Breastfeeding is a vital part of providing every child with the healthiest start to life. It is a baby’s first vaccine and the best source of nutrition. It can bolster brain development. It can save 520,000 children’s lives in the next 10 years.
Breastfeeding also nurtures national economies. Increased rates of breastfeeding can improve a country’s prosperity by lowering
But breastfeeding is not just a one woman job. It requires encouragement and support from skilled
To make the most of the value of breastfeeding for children and nations, governments and donors need to act together. By investing US$570 million a year for the next 10 years, governments,
World Breastfeeding Week
This year from August 1–7, World Breastfeeding Week, UNICEF will join its partners in the new Global Breastfeeding Collective to highlight the importance of breastfeeding for children and nations. A partnership of non-governmental organizations, academic institutions and donors led by UNICEF and the World Health Organization (WHO), the Collective was formed to accelerate progress towards international breastfeeding targets.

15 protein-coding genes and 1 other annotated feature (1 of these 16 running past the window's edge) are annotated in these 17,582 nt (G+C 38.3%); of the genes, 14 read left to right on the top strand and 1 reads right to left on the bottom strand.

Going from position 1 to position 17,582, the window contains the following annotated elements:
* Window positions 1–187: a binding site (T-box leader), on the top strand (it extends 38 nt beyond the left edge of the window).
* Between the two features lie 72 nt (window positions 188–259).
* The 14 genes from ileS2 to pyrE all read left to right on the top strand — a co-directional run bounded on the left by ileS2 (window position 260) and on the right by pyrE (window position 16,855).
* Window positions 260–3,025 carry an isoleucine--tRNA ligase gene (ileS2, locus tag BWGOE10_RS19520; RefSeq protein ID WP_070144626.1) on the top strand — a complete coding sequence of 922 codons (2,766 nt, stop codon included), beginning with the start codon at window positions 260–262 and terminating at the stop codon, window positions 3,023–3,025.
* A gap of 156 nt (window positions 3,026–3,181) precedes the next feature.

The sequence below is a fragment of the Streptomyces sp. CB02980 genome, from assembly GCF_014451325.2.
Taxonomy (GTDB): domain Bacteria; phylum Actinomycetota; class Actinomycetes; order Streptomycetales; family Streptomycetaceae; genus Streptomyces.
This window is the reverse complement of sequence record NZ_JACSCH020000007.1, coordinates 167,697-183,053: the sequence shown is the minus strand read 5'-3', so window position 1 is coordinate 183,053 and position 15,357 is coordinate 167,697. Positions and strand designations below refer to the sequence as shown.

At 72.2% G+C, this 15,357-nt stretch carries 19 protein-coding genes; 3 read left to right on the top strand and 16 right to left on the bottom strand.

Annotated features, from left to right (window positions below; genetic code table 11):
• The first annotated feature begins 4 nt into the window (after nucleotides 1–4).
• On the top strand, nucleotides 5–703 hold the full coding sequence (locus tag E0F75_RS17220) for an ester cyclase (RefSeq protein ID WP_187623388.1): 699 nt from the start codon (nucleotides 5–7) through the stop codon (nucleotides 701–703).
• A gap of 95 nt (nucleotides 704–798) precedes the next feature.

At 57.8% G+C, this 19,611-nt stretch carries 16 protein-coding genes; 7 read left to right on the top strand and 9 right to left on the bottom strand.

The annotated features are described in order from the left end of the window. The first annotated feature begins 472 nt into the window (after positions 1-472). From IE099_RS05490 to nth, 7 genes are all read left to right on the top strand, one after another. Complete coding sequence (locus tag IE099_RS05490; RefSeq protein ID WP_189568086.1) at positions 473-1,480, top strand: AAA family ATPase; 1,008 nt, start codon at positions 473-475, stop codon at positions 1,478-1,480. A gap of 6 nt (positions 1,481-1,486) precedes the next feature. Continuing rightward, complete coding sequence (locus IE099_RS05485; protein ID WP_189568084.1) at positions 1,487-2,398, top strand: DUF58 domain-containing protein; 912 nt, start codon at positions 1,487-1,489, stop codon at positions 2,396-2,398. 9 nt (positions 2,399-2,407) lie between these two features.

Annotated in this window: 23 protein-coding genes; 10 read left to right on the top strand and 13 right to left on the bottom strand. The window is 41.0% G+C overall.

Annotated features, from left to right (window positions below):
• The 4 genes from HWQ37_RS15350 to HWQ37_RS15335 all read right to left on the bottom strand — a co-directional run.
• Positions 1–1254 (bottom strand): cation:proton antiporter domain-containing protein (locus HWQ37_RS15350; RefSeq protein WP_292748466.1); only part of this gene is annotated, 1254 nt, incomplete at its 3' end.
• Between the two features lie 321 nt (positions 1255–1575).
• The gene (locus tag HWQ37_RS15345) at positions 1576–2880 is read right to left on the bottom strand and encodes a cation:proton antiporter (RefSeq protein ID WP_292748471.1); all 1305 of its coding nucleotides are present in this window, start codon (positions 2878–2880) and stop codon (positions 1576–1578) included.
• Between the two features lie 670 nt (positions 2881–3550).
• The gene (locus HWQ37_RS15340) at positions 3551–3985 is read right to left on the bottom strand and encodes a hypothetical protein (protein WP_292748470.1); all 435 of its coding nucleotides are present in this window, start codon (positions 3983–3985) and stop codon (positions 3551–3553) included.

The targets, set by the World Health Assembly, call for at least a 50 per cent rate of exclusive breastfeeding by 2025. The Collective’s mission is to rally political, legal, financial and public support for breastfeeding, which will benefit mothers,
The Global Breastfeeding Collective has developed a country scorecard to track progress on seven policy actions and on the state of breastfeeding practices within countries. Each action has a progress indicator and target – to be met by 2030 – which
1. Increase funding to raise the rate of breastfeeding from birth to 2 years.
2. Adopt and monitor the International Code of Marketing of Breastmilk Substitutes.
3. Enact paid family leave and workplace breastfeeding policies.
4. Implement the ‘Ten Steps to Successful Breastfeeding’ in maternity facilities.
5. Improve access to skilled breastfeeding counselling in health facilities.
6. Strengthen links between health facilities and communities to support breastfeeding.
7. Monitor the progress of policies, programmes and funding for breastfeeding.